Stanley Tucci’s Perfect Negroni, Plus Holiday Entertaining Tips

The Stanley Tucci Negroni is now as famous as the actor himself. Learn how to make the cocktail, how to mix the perfect martini and batched drinks for a crowd, and what to serve at a party.

Our editors and experts handpick every product we feature. We may earn a commission from your purchases.

Whether it’s the way his character Secondo makes an omelet for brother Primo in the last scene of Big Night, how he tackles family recipes and stories in The Tucci Cookbook, The Tucci Table and Taste, or eating through Italy on CNN, it’s clear Stanley Tucci has a passion for all things food and drink. But an early pandemic-era Instagram video of him making a Negroni pushed the award-winning actor to true culinary star status.

Now Stanley’s known as the Negroni guy, and we’re OK with that. Because if there’s anything the world needs right now it’s Stanley Tucci being Stanley Tucci elegantly making us a cocktail.

While he stirs more than just Negronis at home—he loves a good martini, too, so much so he’s known for taking a travel martini set on filming locations—Stanley is a consummate host. So we asked him for a few entertainment tips for the holidays, from setting up a bar cart to mixing batches of the perfect Negroni for guests and what to serve with them.

Organize Your Bar Cart Like Stanley Tucci

The trick to a stellar bar cart is to keep it simple. “It doesn’t take a lot of effort,” says Stanley. “You can just create this little corner of elegance, which I think is the nicest thing.”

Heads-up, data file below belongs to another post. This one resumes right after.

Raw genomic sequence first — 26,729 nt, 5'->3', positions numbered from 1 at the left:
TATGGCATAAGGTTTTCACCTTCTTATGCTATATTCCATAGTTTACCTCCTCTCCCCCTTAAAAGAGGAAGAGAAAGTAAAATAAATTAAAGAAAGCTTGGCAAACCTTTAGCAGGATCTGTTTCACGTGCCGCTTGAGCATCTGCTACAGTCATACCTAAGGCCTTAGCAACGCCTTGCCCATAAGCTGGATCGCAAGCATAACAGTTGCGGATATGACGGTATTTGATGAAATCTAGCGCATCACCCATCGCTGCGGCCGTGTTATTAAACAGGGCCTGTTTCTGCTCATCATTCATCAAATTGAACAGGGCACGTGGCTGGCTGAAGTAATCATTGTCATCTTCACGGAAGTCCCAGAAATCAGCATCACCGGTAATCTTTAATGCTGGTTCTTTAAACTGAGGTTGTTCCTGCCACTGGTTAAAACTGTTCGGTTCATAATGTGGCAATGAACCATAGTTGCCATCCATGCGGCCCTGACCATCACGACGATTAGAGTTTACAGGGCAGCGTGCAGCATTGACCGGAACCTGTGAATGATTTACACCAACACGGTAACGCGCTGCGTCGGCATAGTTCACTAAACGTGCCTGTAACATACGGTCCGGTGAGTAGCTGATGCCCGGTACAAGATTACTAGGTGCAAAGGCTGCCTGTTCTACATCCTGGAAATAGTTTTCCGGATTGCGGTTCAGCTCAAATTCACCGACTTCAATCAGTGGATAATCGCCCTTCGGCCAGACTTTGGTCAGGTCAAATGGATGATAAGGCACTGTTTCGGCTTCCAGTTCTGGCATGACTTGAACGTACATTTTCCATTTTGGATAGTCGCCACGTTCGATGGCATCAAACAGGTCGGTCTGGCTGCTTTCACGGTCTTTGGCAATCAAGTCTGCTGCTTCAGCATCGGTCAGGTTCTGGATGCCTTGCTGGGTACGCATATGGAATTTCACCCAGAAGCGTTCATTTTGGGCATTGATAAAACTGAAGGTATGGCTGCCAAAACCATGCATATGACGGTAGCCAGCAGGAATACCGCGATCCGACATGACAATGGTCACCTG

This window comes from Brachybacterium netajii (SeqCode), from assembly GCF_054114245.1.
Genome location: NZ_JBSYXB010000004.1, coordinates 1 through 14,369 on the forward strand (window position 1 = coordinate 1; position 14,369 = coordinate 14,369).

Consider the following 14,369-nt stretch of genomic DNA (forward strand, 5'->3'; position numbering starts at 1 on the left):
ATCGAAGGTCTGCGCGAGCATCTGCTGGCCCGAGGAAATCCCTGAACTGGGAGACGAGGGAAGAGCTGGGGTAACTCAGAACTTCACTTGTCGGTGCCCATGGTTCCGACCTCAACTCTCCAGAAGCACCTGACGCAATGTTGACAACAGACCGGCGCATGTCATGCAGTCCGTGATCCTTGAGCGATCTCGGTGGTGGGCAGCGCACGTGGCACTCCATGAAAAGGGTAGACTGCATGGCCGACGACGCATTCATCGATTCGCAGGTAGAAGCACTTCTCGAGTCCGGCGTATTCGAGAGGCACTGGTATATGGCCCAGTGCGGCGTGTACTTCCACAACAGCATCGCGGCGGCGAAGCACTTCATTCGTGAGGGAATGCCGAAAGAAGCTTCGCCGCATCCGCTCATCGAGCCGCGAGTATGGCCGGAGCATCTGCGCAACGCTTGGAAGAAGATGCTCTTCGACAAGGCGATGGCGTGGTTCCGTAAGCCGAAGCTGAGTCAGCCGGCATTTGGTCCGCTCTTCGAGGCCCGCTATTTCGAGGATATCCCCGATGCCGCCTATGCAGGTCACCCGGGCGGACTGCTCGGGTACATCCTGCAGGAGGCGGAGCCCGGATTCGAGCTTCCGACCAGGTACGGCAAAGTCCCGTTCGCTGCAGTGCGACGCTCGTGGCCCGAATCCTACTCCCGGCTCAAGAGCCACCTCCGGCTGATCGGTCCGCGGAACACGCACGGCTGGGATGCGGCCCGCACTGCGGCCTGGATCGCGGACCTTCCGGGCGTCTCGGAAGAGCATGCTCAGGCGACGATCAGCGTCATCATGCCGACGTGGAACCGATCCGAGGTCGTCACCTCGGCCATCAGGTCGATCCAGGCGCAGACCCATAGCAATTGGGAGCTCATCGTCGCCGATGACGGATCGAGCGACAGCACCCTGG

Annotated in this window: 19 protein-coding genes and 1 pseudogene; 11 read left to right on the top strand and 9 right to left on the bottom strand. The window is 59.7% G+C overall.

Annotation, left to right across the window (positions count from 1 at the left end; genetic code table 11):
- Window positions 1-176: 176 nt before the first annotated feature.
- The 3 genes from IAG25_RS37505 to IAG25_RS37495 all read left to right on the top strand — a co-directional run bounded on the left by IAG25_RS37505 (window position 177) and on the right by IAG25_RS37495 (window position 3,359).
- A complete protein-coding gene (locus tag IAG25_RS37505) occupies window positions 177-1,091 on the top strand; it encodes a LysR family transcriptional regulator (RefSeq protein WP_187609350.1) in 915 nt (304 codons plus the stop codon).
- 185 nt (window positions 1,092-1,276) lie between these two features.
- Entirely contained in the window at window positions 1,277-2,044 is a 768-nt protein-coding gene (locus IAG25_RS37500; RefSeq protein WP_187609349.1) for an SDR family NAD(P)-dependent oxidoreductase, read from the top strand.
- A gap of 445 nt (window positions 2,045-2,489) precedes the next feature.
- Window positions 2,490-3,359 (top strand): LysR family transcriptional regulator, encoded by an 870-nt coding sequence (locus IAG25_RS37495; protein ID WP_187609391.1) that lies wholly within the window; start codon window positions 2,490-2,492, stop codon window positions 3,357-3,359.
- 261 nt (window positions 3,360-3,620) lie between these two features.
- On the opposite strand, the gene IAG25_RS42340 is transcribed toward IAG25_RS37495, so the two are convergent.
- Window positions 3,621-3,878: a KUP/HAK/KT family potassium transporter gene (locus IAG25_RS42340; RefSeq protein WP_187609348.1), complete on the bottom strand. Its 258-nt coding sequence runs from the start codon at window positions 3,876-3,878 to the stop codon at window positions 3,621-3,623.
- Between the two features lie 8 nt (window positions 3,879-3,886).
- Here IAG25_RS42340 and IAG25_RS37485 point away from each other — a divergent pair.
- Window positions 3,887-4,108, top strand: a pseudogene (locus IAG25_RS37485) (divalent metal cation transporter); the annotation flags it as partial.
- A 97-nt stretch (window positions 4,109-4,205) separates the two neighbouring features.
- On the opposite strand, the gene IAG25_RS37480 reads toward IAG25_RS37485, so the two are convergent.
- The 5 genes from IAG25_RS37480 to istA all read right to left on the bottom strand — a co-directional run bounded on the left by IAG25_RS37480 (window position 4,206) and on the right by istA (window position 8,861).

First, you’ll need an actual cart. Luckily there’s a bar cart for every style: Mid-century modern, vintage, contemporary, minimalist and farmhouse. Other necessary bar tools include a bucket or container for ice, a beaker, a shaker, a cocktail spoon and glassware.

For spirits, think about what your guests like. You’ll need a great gin for a Negroni, of course, plus a bottle of the bitter Italian aperitif Campari and a good sweet vermouth like Carpano Antica. Stanley is partial to Tanqueray No. Ten gin (he works with the brand), though any that suits your taste will do.

That same gin also makes a wonderful martini, he says, stirred with just a hint of dry vermouth (every bar cart should have a bottle of both sweet and dry vermouth) and garnished with a twist of grapefruit. “A martini should be made to the taste of whoever’s drinking it,” he adds.

More essential tips for a well-stocked home bar: Have other basic spirits like vodka, whiskey, tequila, and “a good scotch is never a bad idea.” A few mixers will come in handy, bitters, and garnishes like citrus (peels, slices and wedges), pickled onions and olives, and delicious Luxardo cherries.

Make Stanley Tucci’s Negroni

Whether a Negroni, martini or any other cocktail, Stanley embraces the ceremony of creating it. It’s not a race; both the preparation and the drink itself are to be savored. It’s almost a ritual.

A classic Negroni recipe is equal parts gin, Campari and sweet vermouth. For his version, as seen in his wildly popular video, Stanley doubles up the gin and shakes it, which had some traditionalists up in arms.